Big Bad Wolves (2013) | Justice is served at a price in the brutal and scathing Israeli vigilante thriller
SOME MEN ARE CREATED EVIL
Following the disappearance of a number of young girls in a small Israeli town, hardened police detective Miki (Lior Ashkenazi) fingers socially awkward religious studies teacher Dror (Rotem Keinan) as the culprit. When Miki is caught on-camera using extreme violence while interrogating the teacher, he is forced to let him go and is suspended from the force.
Unable to let the case go, Miki pursues Dror, but the two men are then kidnapped by Gidi (Tzahi Grad), the father of one of the girls, whose headless body has just been discovered, who plans to extract a confession out of the teacher. But as the tension mounts and Dror maintains his innocence, the lines between justice and vengeance, innocence and guilt, become increasingly frayed. Just how far should you go before you accept a truth? And what does it cost you to find out?
MANIACS ARE ONLY AFRAID OF MANIACS
Big Bad Wolves comes from Israeli filmmakers Aharon Keshales and Navot Papushado, who are best known for their breakout festival hit, and Israel’s first slasher, the black comedy Rabies (check out my review here).
For their follow up, Keshales and Papushado have created a brutal scathing shocker that has divided both audiences and critics. Part giallo, part torture porn, part political comment, it’s really hard to pigeonhole this incredibly violent tale about child abduction and vigilante revenge, that even adds elements from the Hansel and Gretel fairytale into its sordid mix.
The political comment, laced with absurdist humour, is evident throughout, with much of it aimed at Israeli identity, attitudes towards their Arab neighbours, and the use of excessive force over due process and trial by jury. The vitriolic hate espoused by the characters as they dish out their extreme form of justice – which gets increasingly stomach churning as the film progresses – certainly does leave a bitter taste. But what really sends a shiver down the spine is how these characters end up appearing, which is best summed up in one of the film’s most chilling lines: ‘Smells like a barbeque. You have no idea how much I’ve missed that smell’. In the end you have to ask yourself, just who are the real big bad wolves in this world?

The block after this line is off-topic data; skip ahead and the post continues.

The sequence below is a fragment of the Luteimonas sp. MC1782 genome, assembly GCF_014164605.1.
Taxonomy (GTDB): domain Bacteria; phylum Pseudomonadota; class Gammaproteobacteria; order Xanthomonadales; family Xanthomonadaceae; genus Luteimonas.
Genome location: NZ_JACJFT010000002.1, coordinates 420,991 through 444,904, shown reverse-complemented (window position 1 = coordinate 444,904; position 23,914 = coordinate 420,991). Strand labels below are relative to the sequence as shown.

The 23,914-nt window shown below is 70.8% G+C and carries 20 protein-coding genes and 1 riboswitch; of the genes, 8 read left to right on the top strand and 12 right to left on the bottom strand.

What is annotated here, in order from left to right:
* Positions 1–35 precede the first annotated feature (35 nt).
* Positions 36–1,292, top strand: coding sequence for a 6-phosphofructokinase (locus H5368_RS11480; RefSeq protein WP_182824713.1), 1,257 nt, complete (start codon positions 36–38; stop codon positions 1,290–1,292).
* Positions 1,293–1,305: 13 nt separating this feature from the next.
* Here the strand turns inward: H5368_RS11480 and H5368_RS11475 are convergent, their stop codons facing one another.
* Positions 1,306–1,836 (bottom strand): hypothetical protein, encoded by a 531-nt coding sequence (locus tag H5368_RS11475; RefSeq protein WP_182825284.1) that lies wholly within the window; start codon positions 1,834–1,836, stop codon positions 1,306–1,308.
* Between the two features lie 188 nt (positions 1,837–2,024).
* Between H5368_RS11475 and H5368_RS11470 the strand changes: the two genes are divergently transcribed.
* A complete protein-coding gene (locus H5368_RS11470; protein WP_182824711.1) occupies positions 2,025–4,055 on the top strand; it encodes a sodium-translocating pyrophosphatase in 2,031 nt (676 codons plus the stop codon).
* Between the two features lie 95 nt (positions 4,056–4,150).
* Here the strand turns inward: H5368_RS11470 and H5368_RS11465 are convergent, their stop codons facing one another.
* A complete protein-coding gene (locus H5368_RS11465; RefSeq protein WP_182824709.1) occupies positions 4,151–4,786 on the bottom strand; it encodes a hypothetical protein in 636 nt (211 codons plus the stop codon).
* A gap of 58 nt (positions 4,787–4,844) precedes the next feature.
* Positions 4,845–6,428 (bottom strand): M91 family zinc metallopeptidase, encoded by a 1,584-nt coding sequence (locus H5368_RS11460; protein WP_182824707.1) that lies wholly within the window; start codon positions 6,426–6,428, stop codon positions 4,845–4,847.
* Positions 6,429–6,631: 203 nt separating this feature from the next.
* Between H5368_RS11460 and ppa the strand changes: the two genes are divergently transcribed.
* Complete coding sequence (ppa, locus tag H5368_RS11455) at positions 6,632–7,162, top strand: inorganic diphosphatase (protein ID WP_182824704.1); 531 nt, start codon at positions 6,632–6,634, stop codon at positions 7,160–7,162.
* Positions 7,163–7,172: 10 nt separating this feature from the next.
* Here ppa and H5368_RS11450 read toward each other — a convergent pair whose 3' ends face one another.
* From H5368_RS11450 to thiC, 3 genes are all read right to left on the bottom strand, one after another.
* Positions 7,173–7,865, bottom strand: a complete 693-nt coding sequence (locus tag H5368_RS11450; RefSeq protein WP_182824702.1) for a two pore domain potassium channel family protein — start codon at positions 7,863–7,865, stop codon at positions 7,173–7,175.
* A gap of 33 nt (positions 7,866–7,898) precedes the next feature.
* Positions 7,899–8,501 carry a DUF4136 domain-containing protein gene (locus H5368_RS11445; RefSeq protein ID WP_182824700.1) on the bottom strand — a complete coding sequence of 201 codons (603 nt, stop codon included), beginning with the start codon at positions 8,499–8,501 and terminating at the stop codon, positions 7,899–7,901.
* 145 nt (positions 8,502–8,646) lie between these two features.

Big Bad Wolves is available on DVD in the UK through Metrodome Distribution and on Blu-ray in the UK from 101 Films
Posted on April 29, 2014, in Horror, Might See, Might See, Might-See, Thriller and tagged 1980s horror, Aharon Keshales, Big Bad Wolves, Horror, Israeli thriller, Lior Ashkenazi, Metrodome Distribution, Might See, Navot Papushado, Rotem Keinan, Tzahi Grad. Bookmark the permalink. Leave a comment.